More and more people in America are struggling financially. Credit card debt continues to increase, housing prices are out of control, and interest rates are making things uncomfortable for many. Living on a budget is a fantastic way to get on track, but for those facing challenges on multiple fronts, it’s more difficult to do. These are 11 reasons why it’s so challenging for people living on the edge financially.
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Cost of Living Continues to Increase
Unless you’re living under a rock, you know how much inflation has taken a toll on American families over the past several years.
Moody’s Analytics reports the average family is spending $700 more a month on the same goods and services than they were in 2021. That’s painful.
Housing Costs Are Getting Out of Control
Owning a home is a significant part of the American dream. Sadly, it’s growing more out of reach for more families.
Prices continue to increase. Worse yet, rising interest rates make borrowing more expensive.
Second Jobs Are Becoming More of a Necessity
Side hustles are preached by many in the personal finance space. However, a growing number of people simply need one to get by financially.
Reports show nearly nine million workers have two jobs. That number continues to grow and puts more stress on families.
Minimum Wage Isn’t a Living Wage
The last time the federal minimum wage was increased was in July 2009. That was 14 years ago. It wasn’t a livable wage then and certainly isn’t now.
Yes, some states have increased theirs, but it isn’t guaranteed in all states.
Health Care Costs Continue to Skyrocket
In the absence of true national health care, expenditures continue to spike for families. Spending tripled to over $4 annually as of 2021.
If you don’t have insurance, it’s a painful experience.
The Government Doesn’t Work For Us
The government is meant to work for us. Sadly, and not surprisingly, it doesn’t. Partisan divides continue to become more entrenched.
This leaves politicians left to their often corrupt devices and working only for themselves.
Few People Have a Support System
Going things on your own is fine for some people. Unfortunately, that is not the case when you’re struggling financially.
This is especially true of individuals who live in single-adult homes or non-white people. Sadly, this often just continues the cycle for generations.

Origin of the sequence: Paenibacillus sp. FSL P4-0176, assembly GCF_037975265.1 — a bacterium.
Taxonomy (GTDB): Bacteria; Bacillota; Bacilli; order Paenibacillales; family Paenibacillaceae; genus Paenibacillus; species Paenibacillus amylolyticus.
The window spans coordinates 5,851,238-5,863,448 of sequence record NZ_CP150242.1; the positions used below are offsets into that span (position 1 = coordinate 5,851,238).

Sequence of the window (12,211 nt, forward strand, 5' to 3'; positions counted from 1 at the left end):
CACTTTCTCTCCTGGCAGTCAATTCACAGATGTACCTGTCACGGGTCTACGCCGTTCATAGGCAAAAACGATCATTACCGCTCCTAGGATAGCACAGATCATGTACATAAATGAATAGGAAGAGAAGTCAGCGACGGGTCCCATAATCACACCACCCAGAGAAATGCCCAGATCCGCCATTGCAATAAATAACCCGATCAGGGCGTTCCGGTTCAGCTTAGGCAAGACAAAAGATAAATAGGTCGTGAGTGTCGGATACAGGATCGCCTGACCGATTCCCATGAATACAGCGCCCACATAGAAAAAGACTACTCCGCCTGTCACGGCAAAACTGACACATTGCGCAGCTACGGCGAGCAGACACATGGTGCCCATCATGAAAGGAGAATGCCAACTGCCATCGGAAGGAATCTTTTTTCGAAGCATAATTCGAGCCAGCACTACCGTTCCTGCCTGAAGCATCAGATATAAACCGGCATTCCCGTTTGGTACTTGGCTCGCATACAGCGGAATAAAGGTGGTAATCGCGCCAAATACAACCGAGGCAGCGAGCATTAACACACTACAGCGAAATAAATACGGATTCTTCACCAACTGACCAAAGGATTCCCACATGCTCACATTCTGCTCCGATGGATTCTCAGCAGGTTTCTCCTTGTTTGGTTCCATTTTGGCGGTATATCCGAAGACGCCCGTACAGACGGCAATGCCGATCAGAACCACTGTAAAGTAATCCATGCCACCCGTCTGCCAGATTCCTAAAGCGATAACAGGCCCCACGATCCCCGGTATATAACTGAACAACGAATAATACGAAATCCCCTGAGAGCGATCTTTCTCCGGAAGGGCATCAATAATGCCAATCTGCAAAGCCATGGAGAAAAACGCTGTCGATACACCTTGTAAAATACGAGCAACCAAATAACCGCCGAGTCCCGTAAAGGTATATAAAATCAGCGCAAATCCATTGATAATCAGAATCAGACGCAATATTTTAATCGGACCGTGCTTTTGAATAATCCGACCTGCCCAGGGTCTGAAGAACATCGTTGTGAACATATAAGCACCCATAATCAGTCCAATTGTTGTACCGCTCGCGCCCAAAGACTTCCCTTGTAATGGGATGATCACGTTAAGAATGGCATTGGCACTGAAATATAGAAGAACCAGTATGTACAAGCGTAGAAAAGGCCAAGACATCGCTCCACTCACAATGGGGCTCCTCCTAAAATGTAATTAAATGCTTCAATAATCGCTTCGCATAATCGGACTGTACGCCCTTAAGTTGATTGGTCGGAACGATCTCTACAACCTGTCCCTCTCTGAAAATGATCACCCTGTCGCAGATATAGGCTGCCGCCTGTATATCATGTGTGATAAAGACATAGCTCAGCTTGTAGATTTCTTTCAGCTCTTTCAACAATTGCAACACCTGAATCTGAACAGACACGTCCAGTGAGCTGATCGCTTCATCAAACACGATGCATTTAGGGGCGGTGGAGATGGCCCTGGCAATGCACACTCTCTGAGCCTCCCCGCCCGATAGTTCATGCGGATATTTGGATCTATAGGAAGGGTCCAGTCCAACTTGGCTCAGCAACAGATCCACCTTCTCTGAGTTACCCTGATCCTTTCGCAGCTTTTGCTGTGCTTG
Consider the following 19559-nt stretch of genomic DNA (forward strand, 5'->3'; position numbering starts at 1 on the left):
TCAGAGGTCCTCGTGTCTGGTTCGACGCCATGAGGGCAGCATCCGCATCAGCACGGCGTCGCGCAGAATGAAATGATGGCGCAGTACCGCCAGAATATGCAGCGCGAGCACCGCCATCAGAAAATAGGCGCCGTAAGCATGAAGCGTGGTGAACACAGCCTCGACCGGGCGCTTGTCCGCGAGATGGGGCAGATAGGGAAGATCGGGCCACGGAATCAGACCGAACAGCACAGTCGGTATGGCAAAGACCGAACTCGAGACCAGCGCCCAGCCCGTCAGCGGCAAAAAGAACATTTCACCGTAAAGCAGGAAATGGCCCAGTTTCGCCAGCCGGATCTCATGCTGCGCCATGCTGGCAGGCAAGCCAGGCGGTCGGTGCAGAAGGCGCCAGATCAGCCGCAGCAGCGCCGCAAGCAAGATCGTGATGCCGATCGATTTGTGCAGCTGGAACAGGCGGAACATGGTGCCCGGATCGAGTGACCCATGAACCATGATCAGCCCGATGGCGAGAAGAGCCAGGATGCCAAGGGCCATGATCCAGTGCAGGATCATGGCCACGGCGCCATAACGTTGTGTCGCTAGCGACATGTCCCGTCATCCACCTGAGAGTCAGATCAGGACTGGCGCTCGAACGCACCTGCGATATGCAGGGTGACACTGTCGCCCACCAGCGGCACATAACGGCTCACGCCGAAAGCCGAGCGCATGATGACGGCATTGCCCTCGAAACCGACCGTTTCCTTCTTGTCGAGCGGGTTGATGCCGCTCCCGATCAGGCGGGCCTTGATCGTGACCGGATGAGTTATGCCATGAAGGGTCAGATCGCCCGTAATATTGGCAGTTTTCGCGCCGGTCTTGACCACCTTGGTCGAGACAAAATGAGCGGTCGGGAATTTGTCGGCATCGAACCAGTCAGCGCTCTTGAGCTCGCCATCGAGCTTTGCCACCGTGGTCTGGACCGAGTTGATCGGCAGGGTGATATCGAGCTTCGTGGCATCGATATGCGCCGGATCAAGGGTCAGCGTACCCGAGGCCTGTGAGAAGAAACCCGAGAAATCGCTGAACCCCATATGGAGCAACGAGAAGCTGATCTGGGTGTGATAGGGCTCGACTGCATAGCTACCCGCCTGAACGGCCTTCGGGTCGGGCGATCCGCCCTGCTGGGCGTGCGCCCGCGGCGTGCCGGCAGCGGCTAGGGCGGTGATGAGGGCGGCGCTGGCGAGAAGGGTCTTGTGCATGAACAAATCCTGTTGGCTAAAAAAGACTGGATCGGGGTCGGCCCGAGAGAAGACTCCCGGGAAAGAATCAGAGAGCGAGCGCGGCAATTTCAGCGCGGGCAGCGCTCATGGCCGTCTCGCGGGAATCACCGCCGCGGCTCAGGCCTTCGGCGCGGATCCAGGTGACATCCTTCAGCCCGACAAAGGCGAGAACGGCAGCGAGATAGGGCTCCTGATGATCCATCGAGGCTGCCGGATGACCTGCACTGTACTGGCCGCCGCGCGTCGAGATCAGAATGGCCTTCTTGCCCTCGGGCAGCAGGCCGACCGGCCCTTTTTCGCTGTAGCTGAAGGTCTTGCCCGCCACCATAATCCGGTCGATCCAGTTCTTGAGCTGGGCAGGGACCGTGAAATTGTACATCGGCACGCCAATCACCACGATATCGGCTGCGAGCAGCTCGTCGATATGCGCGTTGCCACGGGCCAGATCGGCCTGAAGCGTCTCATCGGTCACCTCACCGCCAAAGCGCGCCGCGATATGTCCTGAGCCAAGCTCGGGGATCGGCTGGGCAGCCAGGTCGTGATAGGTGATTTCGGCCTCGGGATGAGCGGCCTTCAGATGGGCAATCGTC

Everyone Has Their Hands Out
Rising prices hit everyone. From Netflix increasing their prices to gas becoming more expensive, it’s difficult to keep pace.
This is especially so if your wages don’t keep pace with costs. Debt then becomes more of a reality, only furthering the problem.
Food Costs Haven’t Come Down
Anyone who has visited a grocery store over the past two or three years knows how painful it is. Prices increased dramatically, but we’ve seen minimal reduction.
Reports indicate that ingredient prices have gone down this year. However, other costs like labor and transportation remain high for producers. As a result, we’ve seen little relief on the food front.
People Lack Financial Literacy
Financial literacy isn’t prized in our country, and it shows. Less than 30 percent of adults in America claim to be financially literate.
You don’t need to have an MBA to master your finances. You just need to know the basic steps to begin with to reach your goals. Those basics can impart a lot of power and confidence.
Peer pressure is more present in spending decisions the younger you are. However, it’s still there. This pressure leads us to spend, even when we don’t have the necessary resources.
When done wisely, it’s okay, but if not, it can be problematic.
Ways That Joe Biden is Hurting Your Wallet
President Biden claims that Bidenomics is great for your financial well-being. That may not necessarily be the case. Here are 11 ways President Biden may be harming you financially.
How to Save Money on a Tight Budget
Saving money feels impossible when you’re struggling to make ends meet, but you can do it. Use these tips to save money each month, even on a tight budget.
I Need Money Now!
Are you in a cash rut and need money quickly? Don’t take out a loan. Here are 19 ways you can get cash today to make ends meet.
7 Steps to Break the Paycheck-to-Paycheck Cycle
Making ends meet is hard on a limited income. However, it is possible to break the cycle and find financial stability. You just need to know where to start.
Cut Your Grocery Bill in Half
Going to grocery store is an increasingly painful experience, but there are ways to save. Here are 12 proven ways to slash your grocery bill with minimal sacrifice.
I’m John Schmoll, a former stockbroker, MBA-grad, published finance writer, and founder of Frugal Rules.
As a veteran of the financial services industry, I’ve worked as a mutual fund administrator, banker, and stockbroker and was Series 7 and 63-licensed, but I left all that behind in 2012 to help people learn how to manage their money.
My goal is to help you gain the knowledge you need to become financially independent with personally-tested financial tools and money-saving solutions.